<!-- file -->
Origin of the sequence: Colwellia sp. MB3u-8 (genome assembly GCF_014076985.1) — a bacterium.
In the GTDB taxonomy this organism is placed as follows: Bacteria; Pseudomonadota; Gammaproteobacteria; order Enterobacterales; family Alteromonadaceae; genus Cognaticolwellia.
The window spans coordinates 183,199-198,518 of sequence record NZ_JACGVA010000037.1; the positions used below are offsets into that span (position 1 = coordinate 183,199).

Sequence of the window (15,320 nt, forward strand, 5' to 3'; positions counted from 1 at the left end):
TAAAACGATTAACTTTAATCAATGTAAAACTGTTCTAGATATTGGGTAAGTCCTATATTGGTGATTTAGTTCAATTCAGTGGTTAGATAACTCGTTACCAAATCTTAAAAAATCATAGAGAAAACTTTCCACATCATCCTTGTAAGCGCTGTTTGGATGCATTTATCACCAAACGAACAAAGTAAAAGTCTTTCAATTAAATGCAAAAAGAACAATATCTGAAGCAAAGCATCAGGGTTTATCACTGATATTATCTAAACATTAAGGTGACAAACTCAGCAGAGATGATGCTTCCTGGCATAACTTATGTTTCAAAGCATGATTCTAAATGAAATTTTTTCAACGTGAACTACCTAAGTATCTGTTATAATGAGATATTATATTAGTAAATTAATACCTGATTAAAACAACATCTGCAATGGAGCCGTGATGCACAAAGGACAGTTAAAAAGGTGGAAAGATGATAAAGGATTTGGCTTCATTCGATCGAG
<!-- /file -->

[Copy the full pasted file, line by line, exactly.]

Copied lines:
Origin of the sequence: Colwellia sp. MB3u-8 (genome assembly GCF_014076985.1) — a bacterium.
In the GTDB taxonomy this organism is placed as follows: Bacteria; Pseudomonadota; Gammaproteobacteria; order Enterobacterales; family Alteromonadaceae; genus Cognaticolwellia.
The window spans coordinates 183,199-198,518 of sequence record NZ_JACGVA010000037.1; the positions used below are offsets into that span (position 1 = coordinate 183,199).

Sequence of the window (15,320 nt, forward strand, 5' to 3'; positions counted from 1 at the left end):
TAAAACGATTAACTTTAATCAATGTAAAACTGTTCTAGATATTGGGTAAGTCCTATATTGGTGATTTAGTTCAATTCAGTGGTTAGATAACTCGTTACCAAATCTTAAAAAATCATAGAGAAAACTTTCCACATCATCCTTGTAAGCGCTGTTTGGATGCATTTATCACCAAACGAACAAAGTAAAAGTCTTTCAATTAAATGCAAAAAGAACAATATCTGAAGCAAAGCATCAGGGTTTATCACTGATATTATCTAAACATTAAGGTGACAAACTCAGCAGAGATGATGCTTCCTGGCATAACTTATGTTTCAAAGCATGATTCTAAATGAAATTTTTTCAACGTGAACTACCTAAGTATCTGTTATAATGAGATATTATATTAGTAAATTAATACCTGATTAAAACAACATCTGCAATGGAGCCGTGATGCACAAAGGACAGTTAAAAAGGTGGAAAGATGATAAAGGATTTGGCTTCATTCGATCGAG